Where feet may fail


I’ve been listening to that latest Hillsong song a lot. You know the one. The one that goes on somewhere between 8-12 minutes. And everyone that’s singing is Australian.

OK, it’s the one about oceans and feet failing and being called to step out upon the waters into the great unknown.

I’m a good hour and a half drive from the Atlantic right now, but I feel like you have me ready to jump onto some mighty waves before the ocean reaches optimal summer temperature.

And I’m nervous.

And I’m not ready.

So instead I worry. I worry about taking the wrong step, hopping onto the wrong wave, feet failing. Sinking. Sinking into the great unknown. Where there are probably sharks.

But just like the song says, You are there in the unknown:

You call me out upon the waters

The great unknown

Where feet may fail

And there I find you in the mystery

In oceans deep my faith will stand

My faith is like my arm muscles. They don’t become strong unless I put them to use. My faith isn’t going to get stronger if I’m sitting in the safety of the boat. My faith becomes stronger when I actually listen to the call to get out of the boat and step onto the waters.

You didn’t let Peter drown. I know you won’t let me either.

Your grace abounds in deepest waters

Your sovereign hand will be my guide

Where feet may fail and fear surround me

You’ve never failed

And you won’t stop now

Help me choose not to waste a single hour of my life worrying about the mystery of my life, because it’s not a mystery to you.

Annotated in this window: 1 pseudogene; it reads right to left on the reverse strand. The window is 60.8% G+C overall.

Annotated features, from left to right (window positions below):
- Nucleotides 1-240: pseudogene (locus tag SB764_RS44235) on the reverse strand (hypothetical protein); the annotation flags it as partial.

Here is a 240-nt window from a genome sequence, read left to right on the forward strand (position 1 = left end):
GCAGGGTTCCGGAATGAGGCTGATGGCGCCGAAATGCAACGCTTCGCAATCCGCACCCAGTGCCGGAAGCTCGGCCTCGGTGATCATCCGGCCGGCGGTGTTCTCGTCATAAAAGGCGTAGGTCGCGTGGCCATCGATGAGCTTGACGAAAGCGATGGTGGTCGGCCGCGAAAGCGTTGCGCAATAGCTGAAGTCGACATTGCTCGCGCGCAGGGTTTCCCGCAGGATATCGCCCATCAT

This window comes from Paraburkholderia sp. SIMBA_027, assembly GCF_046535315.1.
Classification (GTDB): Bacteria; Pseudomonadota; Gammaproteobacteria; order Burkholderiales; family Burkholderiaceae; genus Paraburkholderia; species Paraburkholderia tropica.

My great unknown is your great known.

So lead me. Call me out from the boat and onto the waters. Wherever that may be. Whatever the temperature. (Preferably with Flipper not Jaws.)

Spirit lead me where my trust is without borders

Let me walk upon the waters

Wherever you would call me

Take me deeper than my feet could ever wander

And my faith will be made stronger

In the presence of my Savior

Your child,



Cite your source(s)


I’m a plagiarist.

And the copy and paste shortcuts on my keyboard weren’t even utilized.

It started out innocently enough. I’m at work receiving praise from a colleague, and we’re not talking the throwing-flowers-at-my-feet-let’s-erect-a-statue-in-your-honor praise, we’re talking the one-pat-on-the- back-and-a-teeth-showing-smile praise.

And I received it without any hesitation.

No online websites or articles were copied and pasted (including Wikipedia), no one received $20 dollars from me in exchange for a B paper on sustainability in Eastern Europe, and no books from the library were harmed in the making of this act of plagiarism.

All I did was forget to cite my source. (Even after years of constant threats of expulsion from institutions of higher education and multiple copies of the MLA handbook.)

When someone comments on my seemingly chronic state of smiling, I receive it without any hesitation. When someone compliments me on a wise word I said, I receive it without any hesitation. When someone notices my personal contentment and joy, I receive it without any hesitation.